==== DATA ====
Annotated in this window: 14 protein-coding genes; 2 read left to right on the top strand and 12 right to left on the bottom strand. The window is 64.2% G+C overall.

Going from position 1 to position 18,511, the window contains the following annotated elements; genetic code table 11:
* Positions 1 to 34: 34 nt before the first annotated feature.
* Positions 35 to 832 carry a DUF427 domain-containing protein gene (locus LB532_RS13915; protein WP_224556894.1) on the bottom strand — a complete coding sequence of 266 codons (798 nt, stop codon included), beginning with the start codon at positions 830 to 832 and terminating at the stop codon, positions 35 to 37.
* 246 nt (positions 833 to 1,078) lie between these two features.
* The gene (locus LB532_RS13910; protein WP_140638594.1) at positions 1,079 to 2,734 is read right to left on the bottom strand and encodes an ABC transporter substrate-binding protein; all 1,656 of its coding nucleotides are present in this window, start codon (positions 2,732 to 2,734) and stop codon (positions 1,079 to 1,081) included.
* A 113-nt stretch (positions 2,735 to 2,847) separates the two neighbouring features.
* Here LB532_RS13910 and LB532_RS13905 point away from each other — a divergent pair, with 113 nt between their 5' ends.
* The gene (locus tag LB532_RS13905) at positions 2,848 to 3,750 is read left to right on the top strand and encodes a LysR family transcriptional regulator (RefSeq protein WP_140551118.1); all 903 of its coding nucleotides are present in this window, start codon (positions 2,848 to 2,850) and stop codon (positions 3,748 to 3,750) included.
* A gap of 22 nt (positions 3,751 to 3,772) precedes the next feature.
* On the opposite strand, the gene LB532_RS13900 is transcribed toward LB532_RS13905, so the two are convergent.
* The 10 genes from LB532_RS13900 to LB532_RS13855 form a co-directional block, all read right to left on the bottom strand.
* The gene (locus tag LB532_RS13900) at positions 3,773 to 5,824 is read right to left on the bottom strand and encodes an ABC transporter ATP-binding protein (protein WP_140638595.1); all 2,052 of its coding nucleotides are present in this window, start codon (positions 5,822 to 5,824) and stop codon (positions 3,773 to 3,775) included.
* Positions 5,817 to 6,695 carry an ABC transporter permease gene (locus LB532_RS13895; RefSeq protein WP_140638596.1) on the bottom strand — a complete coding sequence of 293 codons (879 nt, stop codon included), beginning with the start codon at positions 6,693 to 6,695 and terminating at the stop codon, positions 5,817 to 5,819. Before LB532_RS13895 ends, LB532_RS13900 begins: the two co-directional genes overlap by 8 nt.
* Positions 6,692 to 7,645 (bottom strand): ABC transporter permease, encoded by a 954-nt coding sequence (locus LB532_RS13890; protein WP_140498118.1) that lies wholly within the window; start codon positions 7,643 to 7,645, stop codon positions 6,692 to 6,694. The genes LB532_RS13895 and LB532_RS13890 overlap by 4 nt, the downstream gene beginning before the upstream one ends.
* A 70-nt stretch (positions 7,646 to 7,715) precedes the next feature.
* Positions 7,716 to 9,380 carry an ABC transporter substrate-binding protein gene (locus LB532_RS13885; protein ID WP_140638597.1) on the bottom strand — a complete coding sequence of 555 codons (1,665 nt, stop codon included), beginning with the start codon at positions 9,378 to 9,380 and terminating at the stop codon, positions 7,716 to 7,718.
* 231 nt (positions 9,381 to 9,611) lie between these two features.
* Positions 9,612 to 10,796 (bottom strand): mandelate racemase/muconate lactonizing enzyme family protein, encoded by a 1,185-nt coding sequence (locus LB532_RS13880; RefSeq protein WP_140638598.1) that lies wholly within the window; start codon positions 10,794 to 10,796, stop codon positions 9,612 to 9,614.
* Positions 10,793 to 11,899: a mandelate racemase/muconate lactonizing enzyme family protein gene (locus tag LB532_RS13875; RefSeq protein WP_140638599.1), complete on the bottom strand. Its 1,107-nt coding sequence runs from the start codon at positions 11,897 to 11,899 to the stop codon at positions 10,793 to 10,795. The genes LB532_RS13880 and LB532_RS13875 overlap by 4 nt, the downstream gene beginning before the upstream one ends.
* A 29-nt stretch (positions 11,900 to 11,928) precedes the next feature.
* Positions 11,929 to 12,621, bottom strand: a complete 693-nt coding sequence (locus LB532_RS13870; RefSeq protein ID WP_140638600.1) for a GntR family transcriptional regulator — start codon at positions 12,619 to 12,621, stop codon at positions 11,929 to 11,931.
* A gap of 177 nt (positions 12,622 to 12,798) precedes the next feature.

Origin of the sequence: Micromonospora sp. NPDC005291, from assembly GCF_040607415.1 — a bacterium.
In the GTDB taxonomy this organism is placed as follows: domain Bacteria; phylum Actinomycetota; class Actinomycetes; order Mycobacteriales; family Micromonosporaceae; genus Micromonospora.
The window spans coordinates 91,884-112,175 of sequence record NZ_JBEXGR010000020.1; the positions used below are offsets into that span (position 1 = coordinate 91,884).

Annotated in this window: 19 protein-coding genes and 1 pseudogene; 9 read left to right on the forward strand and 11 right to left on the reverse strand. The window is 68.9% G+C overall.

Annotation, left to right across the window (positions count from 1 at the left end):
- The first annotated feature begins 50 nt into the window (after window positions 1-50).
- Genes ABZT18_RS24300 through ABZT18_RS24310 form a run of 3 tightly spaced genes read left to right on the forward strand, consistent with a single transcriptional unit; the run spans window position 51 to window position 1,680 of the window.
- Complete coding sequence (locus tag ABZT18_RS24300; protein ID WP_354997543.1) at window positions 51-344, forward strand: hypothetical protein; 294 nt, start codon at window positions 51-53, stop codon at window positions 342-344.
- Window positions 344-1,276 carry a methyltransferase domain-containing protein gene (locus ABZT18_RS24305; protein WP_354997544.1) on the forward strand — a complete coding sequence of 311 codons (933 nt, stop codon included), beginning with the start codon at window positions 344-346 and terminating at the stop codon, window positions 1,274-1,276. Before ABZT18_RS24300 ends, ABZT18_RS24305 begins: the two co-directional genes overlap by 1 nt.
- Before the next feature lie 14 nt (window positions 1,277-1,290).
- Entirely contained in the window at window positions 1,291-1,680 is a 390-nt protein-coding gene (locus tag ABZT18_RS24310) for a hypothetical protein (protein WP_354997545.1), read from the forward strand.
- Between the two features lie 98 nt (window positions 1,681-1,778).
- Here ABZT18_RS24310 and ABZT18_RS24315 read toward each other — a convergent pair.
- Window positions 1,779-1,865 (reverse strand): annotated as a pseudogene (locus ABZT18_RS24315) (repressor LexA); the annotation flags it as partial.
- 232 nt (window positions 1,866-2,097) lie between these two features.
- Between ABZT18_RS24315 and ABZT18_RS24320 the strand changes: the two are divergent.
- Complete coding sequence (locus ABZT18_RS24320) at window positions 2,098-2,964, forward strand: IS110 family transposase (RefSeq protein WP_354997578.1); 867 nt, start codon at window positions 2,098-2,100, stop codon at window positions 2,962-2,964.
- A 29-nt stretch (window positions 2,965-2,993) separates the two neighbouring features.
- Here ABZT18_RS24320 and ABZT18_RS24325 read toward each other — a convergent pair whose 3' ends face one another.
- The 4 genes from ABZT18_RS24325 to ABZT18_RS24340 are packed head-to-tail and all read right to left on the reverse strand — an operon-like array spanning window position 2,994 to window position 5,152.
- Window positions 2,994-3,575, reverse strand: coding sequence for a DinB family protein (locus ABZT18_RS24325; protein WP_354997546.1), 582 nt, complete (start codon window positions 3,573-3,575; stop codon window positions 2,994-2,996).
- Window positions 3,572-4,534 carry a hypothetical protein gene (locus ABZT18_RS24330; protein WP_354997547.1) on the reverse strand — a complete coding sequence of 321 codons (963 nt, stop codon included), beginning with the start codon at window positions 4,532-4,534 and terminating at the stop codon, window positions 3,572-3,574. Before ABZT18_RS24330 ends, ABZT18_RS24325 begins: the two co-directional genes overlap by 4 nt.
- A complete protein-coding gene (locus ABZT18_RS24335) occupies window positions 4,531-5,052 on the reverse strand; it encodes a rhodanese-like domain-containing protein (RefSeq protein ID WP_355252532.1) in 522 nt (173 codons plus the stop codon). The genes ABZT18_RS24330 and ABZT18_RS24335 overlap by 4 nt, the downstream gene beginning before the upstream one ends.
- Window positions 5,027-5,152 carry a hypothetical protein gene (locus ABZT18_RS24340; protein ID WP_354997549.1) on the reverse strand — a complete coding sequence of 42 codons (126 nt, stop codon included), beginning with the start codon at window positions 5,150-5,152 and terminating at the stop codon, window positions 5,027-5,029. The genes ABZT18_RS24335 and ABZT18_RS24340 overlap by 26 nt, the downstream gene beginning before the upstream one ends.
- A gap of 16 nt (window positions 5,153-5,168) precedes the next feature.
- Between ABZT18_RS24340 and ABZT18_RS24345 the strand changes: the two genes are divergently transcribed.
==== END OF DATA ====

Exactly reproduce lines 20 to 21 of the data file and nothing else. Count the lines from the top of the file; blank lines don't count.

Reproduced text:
* Positions 10,793 to 11,899: a mandelate racemase/muconate lactonizing enzyme family protein gene (locus tag LB532_RS13875; RefSeq protein WP_140638599.1), complete on the bottom strand. Its 1,107-nt coding sequence runs from the start codon at positions 11,897 to 11,899 to the stop codon at positions 10,793 to 10,795. The genes LB532_RS13880 and LB532_RS13875 overlap by 4 nt, the downstream gene beginning before the upstream one ends.
* A 29-nt stretch (positions 11,900 to 11,928) precedes the next feature.